Internet trolls target Olympic swimmer Rebecca Adlington over her looks
OLYMPIC swimmer Rebecca Adlington has revealed her anger at the "awful" and "nasty" abuse she receives because of the way that she looks.
The world and Olympic champion says she receives abusive messages on her Twitter account and cannot read articles about herself online without being confronted by derogatory comments about her appearance.
“I used to read all the stuff about me but I’m one of those people who scroll down to the bottom and read the comments thing – I learnt very quickly not to do that,” she said. “It is awful and I get angry. Even if there are 10 nice comments you get one idiot. I’ve now given up. It upsets me or gets me angry.
“Most things that I read about myself are not swimming related. They are how to do with how I look, which has nothing to do with my performance in the pool.
“I’ve never read something that has really criticised me in the pool over the past year. It’s just nasty comments about things I can’t control. I can’t help the way I look or who I am.
“People are not always going to like me but that has nothing to do with my swimming. That really gets me going.”
Team GB’s female athletes are being judged on standards that have nothing to do with their ability. Last week it was revealed that heptathletes Jessica Ennis and Louise Hazel were criticised for being “fat” by members of the UK Athletics hierarchy. Olympic triathlete Hollie Avil has quit the sport at the age of 22 after suffering from an eating disorder triggered by a remark made by a British Triathlon coach about her weight.
Adlington complained to the BBC in 2009 over a joke made by the comedian Frankie Boyle that mocked her looks and since then online stories about her have attracted offensive posts by internet trolls. She is also sent “nasty” messages by anonymous posters to her Twitter account.
“I love the block button on Twitter,” she said. “I don’t know how people expect to send a nasty message and not get blocked.
“I won’t be checking it or going on it a lot during the Games. The messages of support are amazing but you do have the chance of someone saying something that is going to be annoying. You don’t want that added stress. You don’t want to be thinking about that. I think I will just tweet once it is over.”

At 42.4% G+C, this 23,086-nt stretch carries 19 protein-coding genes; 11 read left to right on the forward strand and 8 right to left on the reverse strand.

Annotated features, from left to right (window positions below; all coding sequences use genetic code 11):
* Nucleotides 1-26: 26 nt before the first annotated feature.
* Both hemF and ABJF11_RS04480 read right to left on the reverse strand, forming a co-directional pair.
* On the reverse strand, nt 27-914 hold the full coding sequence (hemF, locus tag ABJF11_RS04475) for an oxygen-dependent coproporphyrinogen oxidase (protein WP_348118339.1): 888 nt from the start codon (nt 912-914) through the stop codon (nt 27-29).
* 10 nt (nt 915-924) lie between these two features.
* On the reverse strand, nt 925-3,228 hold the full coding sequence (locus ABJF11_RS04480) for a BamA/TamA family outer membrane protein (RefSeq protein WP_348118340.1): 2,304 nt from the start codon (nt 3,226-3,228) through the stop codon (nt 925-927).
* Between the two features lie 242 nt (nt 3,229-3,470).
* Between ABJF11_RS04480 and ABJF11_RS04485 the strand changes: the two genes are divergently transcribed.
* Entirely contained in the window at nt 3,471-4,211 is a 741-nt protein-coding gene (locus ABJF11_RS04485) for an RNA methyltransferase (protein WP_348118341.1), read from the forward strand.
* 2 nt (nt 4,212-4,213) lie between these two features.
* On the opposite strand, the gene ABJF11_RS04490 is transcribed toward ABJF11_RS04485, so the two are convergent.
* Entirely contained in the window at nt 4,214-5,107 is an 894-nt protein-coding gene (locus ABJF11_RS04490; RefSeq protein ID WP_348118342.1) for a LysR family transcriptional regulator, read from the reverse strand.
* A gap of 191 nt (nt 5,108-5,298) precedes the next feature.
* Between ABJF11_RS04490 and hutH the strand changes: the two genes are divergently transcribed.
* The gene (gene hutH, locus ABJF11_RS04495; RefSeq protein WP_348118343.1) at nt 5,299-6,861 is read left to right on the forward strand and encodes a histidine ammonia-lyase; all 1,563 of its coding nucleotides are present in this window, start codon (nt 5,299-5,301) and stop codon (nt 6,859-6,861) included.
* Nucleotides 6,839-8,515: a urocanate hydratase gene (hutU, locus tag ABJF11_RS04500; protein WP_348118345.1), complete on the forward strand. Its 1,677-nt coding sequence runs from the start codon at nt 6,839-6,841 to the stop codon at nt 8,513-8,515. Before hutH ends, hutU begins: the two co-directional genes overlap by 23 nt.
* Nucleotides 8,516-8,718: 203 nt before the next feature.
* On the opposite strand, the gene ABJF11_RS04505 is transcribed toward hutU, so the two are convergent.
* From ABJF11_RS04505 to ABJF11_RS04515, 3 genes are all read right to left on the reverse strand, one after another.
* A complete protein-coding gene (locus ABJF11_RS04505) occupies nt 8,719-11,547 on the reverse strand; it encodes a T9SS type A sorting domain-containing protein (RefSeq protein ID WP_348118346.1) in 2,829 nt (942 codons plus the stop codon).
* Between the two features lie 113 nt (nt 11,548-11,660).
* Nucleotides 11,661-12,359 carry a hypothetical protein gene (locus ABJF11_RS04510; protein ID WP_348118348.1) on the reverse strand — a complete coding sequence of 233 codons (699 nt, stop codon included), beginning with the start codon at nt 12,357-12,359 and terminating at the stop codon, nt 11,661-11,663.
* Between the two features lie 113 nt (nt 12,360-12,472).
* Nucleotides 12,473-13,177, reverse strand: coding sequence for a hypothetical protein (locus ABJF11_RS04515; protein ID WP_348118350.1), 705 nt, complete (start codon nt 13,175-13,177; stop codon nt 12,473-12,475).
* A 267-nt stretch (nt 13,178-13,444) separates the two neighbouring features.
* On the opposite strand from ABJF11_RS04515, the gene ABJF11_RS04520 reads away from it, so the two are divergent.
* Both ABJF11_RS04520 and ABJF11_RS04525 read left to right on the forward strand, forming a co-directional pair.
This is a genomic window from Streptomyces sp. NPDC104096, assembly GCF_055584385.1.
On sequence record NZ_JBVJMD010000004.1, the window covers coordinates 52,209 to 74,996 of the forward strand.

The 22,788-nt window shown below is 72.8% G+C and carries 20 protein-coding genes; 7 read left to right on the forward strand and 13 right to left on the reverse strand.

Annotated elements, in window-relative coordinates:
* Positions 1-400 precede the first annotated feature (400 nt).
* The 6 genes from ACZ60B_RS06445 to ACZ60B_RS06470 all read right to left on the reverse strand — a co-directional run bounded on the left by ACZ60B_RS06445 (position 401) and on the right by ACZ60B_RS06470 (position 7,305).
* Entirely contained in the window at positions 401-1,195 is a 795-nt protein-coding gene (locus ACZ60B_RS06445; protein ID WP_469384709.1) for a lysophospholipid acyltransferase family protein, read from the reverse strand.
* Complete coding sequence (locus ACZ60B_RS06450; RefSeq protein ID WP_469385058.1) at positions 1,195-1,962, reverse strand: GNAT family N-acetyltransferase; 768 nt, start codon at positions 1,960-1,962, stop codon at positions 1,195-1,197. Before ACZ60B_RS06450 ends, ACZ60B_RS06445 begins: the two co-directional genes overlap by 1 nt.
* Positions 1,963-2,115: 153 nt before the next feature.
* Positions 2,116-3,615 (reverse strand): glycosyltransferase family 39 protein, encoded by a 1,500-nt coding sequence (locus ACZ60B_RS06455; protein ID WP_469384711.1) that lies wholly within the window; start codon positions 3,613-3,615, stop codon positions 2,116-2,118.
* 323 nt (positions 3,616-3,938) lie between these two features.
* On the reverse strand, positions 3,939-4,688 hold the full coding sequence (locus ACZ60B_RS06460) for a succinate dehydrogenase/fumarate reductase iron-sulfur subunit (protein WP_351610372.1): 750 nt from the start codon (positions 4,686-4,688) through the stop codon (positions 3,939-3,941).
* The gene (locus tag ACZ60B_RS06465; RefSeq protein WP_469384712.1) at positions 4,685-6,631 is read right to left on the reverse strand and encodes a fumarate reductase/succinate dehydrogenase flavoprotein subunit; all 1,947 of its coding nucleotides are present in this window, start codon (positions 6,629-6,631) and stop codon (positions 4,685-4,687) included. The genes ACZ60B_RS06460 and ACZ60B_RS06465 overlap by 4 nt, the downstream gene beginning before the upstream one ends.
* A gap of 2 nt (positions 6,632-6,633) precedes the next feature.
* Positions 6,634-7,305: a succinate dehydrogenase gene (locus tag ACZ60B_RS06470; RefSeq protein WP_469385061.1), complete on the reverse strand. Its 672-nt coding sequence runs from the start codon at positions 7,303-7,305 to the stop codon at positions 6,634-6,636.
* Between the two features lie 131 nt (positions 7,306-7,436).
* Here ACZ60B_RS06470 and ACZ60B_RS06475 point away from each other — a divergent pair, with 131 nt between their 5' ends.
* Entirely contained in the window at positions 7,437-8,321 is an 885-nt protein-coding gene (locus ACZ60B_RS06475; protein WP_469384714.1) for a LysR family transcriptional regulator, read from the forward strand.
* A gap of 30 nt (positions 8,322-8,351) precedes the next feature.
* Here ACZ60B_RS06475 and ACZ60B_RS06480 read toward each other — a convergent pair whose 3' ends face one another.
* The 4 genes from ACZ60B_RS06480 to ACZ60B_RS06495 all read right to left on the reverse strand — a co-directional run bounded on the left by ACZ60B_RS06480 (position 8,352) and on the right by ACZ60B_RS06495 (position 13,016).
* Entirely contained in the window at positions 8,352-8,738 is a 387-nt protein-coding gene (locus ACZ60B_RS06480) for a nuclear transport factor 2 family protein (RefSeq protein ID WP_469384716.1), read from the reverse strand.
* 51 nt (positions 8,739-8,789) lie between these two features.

There is an argument you hear made that many female athletes appear in advertisements for their sponsors and that by raising their profile in this way, they are inviting this kind of criticism. The counter is that, with one or two exceptions, these athletes are chosen is for their sporting excellence. Why should they not earn a living through endorsements after reaching the pinnacle of their sport?
“I’m not an athlete who wants to do everything they can to raise their profile,” Adlington said. “It’s not about that – it’s about my swimming. It’s not about making lots of money. I want to let my swimming do the talking more than anything else.
“Just staying on top of the psychological demands of being a top competitor is challenging enough without this kind of criticism.”
After winning her two gold medals for Britain in Beijing, Adlington had a crisis of confidence, suffering under the pressure of expectation that should would win at every meet. She worked on overcoming these challenges with sports psychologist Simon Middlemas and has emerged a more tenacious competitor, demonstrated in the way she won the world 800metres freestyle title in Shanghai last summer.
“I have definitely learnt more from my disappointments over the last four years than I have from my good times,” she said. “Every swimmer has to go through that. If you can’t learn from them and move on, you will just keep doing downhill. That is part of being in sport.
“I remember the European Championships two years ago – I came out crying when I finished seventh. I learnt so much from that experience. That makes you so much stronger, so much more determined.
“I was crying because I disappointed myself. I knew what I was capable of. I realised how much it meant to me. If I wasn’t upset then I would think ‘why am I doing this? Am I in it for the right reason?’”
“I’m lucky in that my competitiveness has always been there. I am very, very driven and work hard. I’m not someone who shies away from work or misses sessions. I’m competitive at anything, even outside the pool.
“Take driving. I’m even competitive there. I like to beat my satnav. You put in your destination and it says you will get there at 2.44pm. And I think, ‘No I will get there at 2.43pm.’ It’s just to get there before it.”
With her performances in the past year, Adlington has shown that her hunger remains as keen as ever. She will swim in the Mare Nostrum meet in Barcelona this weekend and in the second national trials in Sheffield at the end of next month. These are the places to judge her on how good she looks — in the water.